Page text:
Recently I attended The Colour Group (GB) event – ‘Colour for business and the professions’ held at the City University of London. The Colour Group (GB) is an interdisciplinary society whose members specialise in areas of colour reproduction, measurement and perception. The meeting with many diverse speakers was aimed at helping professionals who research and/or work with colour, to understand it and utilise it more effectively.
Topics from the science and understanding of colour, to where pigments and dyes come from, to colour trends and their influence were discussed. Some of the highlights for me included questions posed such as – ‘Why do we have colour’? Anya Hurlbert, founding Director of the Institute of Neuroscience, answered that principally we use colour to facilitate finding and using objects. Colour identification helps us to understand the ‘material identity’ of something, to recognise what it is. For example the colours red and green help us to distinguish between fruits and leaves and may even be an identifier of human attraction. We find ‘redness’ in colouring an indication of health. Hurlbert’s research indicates there is an ‘underlying universality’ to colour preference – but there is also ‘individuality’ in choice, which underpins the understanding of those of us that work with the psychology of colour.
Janet Best of Colour Diversity is a recognised authority in global colour communication and control. Janet believes that “Colour is the easiest way to generate new life in a product”. An excellent rule to remember for any design, branding and marketing professionals!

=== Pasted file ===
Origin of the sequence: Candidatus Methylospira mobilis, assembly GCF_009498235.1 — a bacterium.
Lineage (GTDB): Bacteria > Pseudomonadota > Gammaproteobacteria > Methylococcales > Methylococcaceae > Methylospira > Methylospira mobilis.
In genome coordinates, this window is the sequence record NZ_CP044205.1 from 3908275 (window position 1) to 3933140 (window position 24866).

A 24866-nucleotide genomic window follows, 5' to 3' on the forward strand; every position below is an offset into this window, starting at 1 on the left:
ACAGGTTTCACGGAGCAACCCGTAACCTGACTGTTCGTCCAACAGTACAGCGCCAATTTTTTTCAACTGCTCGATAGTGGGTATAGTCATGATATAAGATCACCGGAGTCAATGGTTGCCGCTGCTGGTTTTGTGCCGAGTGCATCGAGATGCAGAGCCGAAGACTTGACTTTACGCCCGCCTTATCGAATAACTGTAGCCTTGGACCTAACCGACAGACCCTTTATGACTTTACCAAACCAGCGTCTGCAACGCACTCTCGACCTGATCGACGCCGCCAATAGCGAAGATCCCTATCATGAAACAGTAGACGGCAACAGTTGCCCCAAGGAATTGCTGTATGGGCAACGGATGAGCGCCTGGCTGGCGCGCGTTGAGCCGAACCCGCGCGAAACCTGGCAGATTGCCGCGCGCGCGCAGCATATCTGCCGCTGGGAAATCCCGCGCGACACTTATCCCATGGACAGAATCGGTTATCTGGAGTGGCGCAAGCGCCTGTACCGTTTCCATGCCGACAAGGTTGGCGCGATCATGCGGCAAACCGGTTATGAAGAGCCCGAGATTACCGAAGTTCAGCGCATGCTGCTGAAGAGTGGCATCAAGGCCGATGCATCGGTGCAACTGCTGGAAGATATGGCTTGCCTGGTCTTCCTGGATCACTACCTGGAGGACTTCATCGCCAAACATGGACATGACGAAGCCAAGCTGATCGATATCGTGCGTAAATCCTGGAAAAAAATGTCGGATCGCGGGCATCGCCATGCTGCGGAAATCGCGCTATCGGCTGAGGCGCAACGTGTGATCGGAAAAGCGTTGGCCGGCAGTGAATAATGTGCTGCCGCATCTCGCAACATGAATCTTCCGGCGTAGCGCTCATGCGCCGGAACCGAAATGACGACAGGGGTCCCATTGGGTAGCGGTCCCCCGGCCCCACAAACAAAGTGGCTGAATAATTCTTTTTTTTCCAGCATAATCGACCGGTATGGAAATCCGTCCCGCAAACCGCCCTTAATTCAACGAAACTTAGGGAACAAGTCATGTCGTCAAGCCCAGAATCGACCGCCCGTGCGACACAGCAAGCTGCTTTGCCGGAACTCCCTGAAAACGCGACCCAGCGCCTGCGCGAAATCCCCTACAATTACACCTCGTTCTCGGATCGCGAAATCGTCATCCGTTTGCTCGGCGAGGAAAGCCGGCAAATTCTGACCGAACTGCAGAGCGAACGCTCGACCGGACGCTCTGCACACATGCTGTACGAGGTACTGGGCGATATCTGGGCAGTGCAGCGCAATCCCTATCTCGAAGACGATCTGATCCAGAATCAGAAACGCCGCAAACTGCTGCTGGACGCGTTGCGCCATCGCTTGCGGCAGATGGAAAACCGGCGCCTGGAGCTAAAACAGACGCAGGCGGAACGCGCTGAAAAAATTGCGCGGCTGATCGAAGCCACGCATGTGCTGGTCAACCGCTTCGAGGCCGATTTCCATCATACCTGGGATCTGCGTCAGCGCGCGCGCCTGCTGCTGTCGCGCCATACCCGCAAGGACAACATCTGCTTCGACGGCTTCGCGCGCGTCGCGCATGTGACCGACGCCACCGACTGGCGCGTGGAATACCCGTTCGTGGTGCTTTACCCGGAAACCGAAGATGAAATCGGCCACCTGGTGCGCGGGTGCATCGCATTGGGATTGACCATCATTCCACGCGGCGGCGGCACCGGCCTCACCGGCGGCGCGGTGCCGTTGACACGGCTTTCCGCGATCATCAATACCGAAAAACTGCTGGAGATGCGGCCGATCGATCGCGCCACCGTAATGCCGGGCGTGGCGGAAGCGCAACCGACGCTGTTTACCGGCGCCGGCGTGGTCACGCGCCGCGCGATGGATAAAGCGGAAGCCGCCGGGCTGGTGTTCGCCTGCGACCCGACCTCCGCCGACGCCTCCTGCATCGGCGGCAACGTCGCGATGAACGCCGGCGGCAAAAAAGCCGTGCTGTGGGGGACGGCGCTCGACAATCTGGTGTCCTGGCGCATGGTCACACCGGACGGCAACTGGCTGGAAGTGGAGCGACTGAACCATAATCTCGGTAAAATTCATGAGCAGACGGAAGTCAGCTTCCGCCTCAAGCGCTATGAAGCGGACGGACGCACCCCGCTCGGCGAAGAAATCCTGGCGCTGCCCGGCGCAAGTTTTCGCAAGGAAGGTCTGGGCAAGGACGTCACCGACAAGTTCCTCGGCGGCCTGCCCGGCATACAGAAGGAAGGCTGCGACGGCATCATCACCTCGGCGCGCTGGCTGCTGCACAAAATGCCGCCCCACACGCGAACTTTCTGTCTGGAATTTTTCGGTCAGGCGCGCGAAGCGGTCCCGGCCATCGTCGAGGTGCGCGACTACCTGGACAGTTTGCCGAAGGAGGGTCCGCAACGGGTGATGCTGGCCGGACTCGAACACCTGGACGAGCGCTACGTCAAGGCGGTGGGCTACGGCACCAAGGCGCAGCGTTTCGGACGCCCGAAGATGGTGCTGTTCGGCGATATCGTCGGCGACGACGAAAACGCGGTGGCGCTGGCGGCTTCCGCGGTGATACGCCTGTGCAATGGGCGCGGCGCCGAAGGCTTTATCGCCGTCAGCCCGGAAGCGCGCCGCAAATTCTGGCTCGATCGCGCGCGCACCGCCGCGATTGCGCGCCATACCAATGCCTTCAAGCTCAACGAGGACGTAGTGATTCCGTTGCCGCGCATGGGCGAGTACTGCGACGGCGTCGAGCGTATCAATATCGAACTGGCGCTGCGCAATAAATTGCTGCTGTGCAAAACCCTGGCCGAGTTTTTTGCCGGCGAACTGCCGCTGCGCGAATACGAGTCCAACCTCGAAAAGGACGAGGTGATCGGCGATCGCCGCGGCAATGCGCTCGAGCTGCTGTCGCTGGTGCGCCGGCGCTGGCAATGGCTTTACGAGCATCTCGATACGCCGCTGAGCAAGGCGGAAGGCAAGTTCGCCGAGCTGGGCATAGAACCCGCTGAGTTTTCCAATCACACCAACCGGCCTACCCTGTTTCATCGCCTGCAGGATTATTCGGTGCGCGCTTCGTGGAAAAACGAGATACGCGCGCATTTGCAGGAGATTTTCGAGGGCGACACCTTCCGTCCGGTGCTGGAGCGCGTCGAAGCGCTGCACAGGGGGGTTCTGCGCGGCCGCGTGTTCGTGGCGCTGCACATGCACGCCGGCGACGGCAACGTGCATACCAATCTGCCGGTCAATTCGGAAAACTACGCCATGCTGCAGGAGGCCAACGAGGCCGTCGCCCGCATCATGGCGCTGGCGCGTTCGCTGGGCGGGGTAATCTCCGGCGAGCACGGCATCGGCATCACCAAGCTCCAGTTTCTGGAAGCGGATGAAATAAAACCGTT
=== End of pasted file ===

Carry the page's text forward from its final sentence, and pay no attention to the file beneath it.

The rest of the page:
Adrian Abel, former President of the Society of Dyers and Colourists spoke about the discovery and development of pigments and dyes and here’s a fascinating fact – Queen Victoria popularised and led the trend for the colour mauve when ‘mauvine’ was discovered as a synthetic dye by William H. Perkin in 1856!
And talking of trends, Dr Julie King, Head of the School of Fashion and Textiles at De Montfort University presented an insight in to the development of fashion trends. But what of the future? Well according to Dr King the colour future is looking ‘grey’. Janet Best spoke of trends which indicate that “by 2020, 75% of the world will be living in urban environments”. Time for some real consideration on ‘why we have colour,’ the impact of colour on our wellbeing and environments I think!
Find out more about colour and how it affects you. Spend a day ‘Exploring colour in your world’ Saturday 26th January 2013.